The serviced office industry is thriving. With 5m sq ft of serviced space across the city and increases in market share as large as 21% in the City, it seems that occupiers are starting to see flexible office space as a viable alternative to conventional leasing. One of the top leasing deals of last quarter featured one such provider, with We Work taking 167,912 sq ft at Moor Place. But competition is fierce, with the likes of Regus and Workspace also featuring within London’s top 50 Office Occupiers.
So what’s driving this success?
To find out, the EGi research team visited one provider at its quirky offices at 46 New Broad Street. A Monopoly inspired art-deco building recently refurbished by Peldon Rose and home to Office Space in Town.
The theme for the space arose from a similar project carried out in the firm’s Waterloo office, which was designed to feature elements from Lewis Carroll’s Alice in Wonderland. Amelia Woolley, General Manager of Office Space in Town, claimed that the move to incorporate pop culture into design was part and parcel of an attempt to make their offices feel less corporate and more comfortable to suit a culture that’s spending more and more of its time in the office. A vintage Monopoly feel complements both the building (refurbished with remnants of an art deco past) and the occupiers; the professionals and legal based clients one would expect from the city core.
38% of the New Broad Street building is used as break-out space, featuring a roof terrace and Monopoly signage and character pieces scattered throughout its 4th floor (complete with giant silver dog and bowler hat lamps). Wooley believes the communal space helps to enhance the occupier’s experience through encouraging collaboration, no doubt aided by the building’s roof terrace and plug and play connectivity we’ve come to expect from the serviced office.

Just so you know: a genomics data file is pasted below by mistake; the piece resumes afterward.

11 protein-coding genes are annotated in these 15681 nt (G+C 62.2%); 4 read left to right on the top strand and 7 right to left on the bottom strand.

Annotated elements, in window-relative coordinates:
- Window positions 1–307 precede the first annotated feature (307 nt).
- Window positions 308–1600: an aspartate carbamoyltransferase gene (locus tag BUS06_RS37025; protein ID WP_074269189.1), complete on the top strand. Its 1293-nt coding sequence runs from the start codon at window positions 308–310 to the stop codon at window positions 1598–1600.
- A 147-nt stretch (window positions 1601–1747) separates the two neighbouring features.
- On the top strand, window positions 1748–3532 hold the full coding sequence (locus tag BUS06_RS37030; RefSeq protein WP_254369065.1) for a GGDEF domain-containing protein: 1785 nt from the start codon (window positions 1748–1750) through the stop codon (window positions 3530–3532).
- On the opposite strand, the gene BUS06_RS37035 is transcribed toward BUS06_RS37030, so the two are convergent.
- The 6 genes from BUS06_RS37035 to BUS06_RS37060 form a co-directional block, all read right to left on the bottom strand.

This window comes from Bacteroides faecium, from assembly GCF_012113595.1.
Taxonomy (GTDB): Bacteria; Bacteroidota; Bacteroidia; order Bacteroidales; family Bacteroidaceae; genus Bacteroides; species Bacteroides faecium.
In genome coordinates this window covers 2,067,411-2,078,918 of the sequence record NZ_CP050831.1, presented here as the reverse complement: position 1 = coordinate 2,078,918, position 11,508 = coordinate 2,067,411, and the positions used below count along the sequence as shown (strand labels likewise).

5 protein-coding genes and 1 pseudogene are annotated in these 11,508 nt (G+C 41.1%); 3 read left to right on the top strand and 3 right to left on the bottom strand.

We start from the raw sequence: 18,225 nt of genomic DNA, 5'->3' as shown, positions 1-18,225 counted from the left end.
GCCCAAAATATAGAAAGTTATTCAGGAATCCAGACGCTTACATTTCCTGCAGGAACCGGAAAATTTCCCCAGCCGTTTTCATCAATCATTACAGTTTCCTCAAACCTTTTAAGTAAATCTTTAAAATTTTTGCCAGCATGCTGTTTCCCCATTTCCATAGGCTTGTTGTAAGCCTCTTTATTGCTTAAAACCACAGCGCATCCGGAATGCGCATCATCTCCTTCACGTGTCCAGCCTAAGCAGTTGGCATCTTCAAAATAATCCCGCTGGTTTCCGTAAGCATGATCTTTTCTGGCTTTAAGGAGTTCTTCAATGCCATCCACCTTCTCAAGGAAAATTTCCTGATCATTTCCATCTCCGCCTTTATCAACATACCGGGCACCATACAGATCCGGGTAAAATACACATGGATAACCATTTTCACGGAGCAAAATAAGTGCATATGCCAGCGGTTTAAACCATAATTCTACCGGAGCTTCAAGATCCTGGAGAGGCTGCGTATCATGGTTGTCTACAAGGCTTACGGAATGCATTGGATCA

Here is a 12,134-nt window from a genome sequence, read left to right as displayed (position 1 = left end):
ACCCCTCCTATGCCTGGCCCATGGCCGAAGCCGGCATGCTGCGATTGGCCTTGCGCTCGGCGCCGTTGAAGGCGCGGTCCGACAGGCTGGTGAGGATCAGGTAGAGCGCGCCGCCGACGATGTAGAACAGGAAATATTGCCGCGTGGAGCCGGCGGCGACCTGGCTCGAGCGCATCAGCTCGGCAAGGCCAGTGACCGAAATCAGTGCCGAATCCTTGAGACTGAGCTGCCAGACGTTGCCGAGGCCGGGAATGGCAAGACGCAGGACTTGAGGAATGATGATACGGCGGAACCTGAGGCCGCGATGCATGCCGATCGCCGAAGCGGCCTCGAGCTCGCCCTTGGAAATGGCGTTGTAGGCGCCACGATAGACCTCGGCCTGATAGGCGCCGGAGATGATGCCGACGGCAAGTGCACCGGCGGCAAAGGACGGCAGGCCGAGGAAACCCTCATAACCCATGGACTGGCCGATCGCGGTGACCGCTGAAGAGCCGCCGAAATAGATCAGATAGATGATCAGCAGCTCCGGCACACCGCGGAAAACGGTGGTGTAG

When asked what impact the sector has had on London occupiers, both Woolley and those at Peldon Rose highlighted the increasing desire for the kind of malleability and personalisation that the average short term lease doesn't particularly cater for. “We tailor the offices to suit the location and caliber of occupiers we expect to house” says Amelia. “As with any other office, location is key.” Clearly, such a move is paying off as demand is healthy. “A lot of our occupiers end up staying longer than intended and we’re now in a position where we can hold out on the last room until the right occupier comes along.”
So what’s made the serviced office sector so strong?
The answer, as with most things, comes down to both time and money. Fixed lease terms and ever increasing rental prices (driven by shrinking supply) just don’t provide the flexibility that a lot of occupiers need. Serviced space allows them a place to turn to in periods of transition or growth, without necessarily leaving the area. But the occupiers themselves are also changing; the rise of FinTech and the TMT industry have led to a reshuffling of priorities, with flexibility and autonomy becoming more important. Serviced offices work with these desires in mind, providing opportunities for hot-desking and ad-hoc space, as well as more conventional overflow.
Whatever the reason, it seems that serviced office space has become a refreshing alternative to the traditional office format, allowing both occupiers and landlords more autonomy in their working environment.